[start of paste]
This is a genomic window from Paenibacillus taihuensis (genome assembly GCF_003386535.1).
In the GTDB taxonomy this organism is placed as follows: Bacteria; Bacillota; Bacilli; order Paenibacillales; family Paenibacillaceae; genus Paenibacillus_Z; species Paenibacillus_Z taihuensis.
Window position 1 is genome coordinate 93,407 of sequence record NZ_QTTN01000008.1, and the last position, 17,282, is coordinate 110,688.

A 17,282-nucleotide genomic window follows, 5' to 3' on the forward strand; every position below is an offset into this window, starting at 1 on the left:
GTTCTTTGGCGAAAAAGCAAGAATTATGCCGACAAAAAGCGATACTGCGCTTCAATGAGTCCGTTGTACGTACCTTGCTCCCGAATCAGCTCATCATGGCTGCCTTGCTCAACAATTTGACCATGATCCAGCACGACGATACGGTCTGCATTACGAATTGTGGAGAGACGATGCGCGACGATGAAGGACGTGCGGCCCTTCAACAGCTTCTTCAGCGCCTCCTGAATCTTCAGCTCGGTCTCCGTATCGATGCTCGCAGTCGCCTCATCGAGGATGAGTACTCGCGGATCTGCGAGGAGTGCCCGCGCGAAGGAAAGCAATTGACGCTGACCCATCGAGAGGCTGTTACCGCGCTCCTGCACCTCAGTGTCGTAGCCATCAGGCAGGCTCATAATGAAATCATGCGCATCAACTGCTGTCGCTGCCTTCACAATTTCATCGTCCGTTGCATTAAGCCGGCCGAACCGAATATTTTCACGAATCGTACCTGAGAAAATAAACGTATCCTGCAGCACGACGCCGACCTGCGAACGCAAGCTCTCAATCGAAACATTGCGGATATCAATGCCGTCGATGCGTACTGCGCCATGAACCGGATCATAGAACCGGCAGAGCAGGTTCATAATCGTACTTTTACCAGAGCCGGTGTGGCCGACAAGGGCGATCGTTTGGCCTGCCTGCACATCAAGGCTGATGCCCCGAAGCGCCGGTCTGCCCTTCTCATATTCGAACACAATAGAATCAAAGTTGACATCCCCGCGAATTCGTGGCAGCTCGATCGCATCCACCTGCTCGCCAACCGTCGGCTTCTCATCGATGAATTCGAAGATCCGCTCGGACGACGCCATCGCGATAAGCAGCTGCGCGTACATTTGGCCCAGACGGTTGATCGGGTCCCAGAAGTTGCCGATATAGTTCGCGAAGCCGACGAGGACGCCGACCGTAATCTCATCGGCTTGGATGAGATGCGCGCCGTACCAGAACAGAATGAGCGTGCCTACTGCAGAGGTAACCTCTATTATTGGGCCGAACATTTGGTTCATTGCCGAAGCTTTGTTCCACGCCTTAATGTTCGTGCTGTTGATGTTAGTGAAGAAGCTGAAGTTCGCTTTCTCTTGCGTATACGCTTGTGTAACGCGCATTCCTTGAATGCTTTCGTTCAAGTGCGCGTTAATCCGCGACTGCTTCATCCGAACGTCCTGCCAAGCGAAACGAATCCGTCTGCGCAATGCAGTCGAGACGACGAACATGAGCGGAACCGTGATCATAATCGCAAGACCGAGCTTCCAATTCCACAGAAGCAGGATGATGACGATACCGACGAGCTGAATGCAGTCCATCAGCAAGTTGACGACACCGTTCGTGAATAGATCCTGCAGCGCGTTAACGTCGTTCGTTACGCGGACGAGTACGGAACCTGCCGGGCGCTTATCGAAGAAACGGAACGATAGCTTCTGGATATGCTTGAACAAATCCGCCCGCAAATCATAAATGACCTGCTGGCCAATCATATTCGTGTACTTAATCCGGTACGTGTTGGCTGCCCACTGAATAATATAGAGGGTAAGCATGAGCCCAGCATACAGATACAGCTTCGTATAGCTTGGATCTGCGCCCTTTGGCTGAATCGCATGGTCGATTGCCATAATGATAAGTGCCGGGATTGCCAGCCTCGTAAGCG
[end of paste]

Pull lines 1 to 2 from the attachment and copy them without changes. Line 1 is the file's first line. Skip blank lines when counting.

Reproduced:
This is a genomic window from Paenibacillus taihuensis (genome assembly GCF_003386535.1).
In the GTDB taxonomy this organism is placed as follows: Bacteria; Bacillota; Bacilli; order Paenibacillales; family Paenibacillaceae; genus Paenibacillus_Z; species Paenibacillus_Z taihuensis.